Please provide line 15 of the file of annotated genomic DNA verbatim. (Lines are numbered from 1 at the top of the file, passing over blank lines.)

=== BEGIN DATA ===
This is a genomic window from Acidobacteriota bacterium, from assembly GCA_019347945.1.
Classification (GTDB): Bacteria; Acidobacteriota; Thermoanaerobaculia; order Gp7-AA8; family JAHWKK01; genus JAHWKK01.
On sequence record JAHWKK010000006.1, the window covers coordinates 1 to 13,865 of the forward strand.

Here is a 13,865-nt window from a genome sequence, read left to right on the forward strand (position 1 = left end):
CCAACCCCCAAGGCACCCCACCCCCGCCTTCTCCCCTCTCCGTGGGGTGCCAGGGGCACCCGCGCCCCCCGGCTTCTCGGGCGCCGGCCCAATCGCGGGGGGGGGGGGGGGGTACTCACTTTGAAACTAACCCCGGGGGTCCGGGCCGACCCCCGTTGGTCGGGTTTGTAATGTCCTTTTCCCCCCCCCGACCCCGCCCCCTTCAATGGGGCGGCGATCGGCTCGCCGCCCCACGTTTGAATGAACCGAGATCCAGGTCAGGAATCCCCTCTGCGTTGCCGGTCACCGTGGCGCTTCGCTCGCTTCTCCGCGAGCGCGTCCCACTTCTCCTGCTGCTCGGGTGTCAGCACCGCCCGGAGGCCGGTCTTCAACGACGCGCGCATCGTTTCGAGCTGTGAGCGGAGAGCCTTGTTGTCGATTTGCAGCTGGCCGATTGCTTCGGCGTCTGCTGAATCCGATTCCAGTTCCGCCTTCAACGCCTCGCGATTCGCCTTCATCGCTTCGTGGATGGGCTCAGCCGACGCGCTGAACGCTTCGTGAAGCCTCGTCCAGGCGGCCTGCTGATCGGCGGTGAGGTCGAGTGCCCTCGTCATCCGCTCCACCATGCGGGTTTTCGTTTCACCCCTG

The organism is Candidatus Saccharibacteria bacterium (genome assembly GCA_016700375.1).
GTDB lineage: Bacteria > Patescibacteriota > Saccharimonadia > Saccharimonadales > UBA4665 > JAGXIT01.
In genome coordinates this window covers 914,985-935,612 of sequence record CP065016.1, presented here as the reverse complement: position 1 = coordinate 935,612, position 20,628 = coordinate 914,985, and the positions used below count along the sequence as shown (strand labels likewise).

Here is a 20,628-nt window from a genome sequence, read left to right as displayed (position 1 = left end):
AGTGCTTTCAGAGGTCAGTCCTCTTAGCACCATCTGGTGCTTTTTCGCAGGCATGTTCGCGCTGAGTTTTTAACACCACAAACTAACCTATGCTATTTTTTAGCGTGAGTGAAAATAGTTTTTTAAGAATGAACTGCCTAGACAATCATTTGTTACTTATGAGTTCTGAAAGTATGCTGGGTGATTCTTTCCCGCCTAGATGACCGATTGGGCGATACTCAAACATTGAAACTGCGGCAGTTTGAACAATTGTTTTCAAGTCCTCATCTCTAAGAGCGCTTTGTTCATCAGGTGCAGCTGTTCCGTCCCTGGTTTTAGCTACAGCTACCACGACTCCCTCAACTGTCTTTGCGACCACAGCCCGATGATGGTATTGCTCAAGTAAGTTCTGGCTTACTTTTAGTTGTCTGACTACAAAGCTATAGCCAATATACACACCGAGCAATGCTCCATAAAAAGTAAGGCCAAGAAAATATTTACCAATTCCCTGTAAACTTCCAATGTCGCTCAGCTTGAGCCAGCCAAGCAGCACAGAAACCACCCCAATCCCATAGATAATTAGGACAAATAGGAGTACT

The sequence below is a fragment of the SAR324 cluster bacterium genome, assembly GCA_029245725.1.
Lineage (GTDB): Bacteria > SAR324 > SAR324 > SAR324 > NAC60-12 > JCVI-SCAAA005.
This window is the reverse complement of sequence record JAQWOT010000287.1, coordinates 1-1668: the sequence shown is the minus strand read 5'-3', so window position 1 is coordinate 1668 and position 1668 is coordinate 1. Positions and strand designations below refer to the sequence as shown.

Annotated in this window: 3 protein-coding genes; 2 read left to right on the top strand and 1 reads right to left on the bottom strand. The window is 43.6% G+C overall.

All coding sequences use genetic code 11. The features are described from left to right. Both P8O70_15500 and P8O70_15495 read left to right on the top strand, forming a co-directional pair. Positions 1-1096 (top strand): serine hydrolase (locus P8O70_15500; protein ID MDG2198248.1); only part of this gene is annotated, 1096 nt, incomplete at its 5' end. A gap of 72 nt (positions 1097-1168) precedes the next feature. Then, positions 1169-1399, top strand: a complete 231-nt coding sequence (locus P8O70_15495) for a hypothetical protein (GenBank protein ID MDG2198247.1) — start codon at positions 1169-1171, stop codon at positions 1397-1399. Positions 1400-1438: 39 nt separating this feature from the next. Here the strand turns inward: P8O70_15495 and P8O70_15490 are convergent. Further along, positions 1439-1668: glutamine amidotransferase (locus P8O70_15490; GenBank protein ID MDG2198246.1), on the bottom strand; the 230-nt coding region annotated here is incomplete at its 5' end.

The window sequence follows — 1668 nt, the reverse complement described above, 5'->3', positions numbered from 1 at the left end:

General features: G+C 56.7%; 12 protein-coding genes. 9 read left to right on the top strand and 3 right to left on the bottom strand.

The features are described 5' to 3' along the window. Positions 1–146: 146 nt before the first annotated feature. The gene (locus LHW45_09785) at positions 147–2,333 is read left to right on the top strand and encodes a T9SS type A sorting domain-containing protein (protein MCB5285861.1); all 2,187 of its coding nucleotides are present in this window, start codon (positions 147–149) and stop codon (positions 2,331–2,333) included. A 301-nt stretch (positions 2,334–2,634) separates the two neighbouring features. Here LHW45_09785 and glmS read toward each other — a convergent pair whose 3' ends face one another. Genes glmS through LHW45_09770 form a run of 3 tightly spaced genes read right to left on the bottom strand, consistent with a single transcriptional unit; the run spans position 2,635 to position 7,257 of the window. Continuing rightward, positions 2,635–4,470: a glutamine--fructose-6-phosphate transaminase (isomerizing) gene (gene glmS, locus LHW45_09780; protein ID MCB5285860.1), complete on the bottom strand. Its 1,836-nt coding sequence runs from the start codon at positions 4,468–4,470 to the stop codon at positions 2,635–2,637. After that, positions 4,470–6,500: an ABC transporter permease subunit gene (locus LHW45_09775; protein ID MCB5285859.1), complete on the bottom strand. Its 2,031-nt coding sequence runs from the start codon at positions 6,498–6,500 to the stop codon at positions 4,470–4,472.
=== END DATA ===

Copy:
All coding sequences use genetic code 11. The features are described from left to right. Both P8O70_15500 and P8O70_15495 read left to right on the top strand, forming a co-directional pair. Positions 1-1096 (top strand): serine hydrolase (locus P8O70_15500; protein ID MDG2198248.1); only part of this gene is annotated, 1096 nt, incomplete at its 5' end. A gap of 72 nt (positions 1097-1168) precedes the next feature. Then, positions 1169-1399, top strand: a complete 231-nt coding sequence (locus P8O70_15495) for a hypothetical protein (GenBank protein ID MDG2198247.1) — start codon at positions 1169-1171, stop codon at positions 1397-1399. Positions 1400-1438: 39 nt separating this feature from the next. Here the strand turns inward: P8O70_15495 and P8O70_15490 are convergent. Further along, positions 1439-1668: glutamine amidotransferase (locus P8O70_15490; GenBank protein ID MDG2198246.1), on the bottom strand; the 230-nt coding region annotated here is incomplete at its 5' end.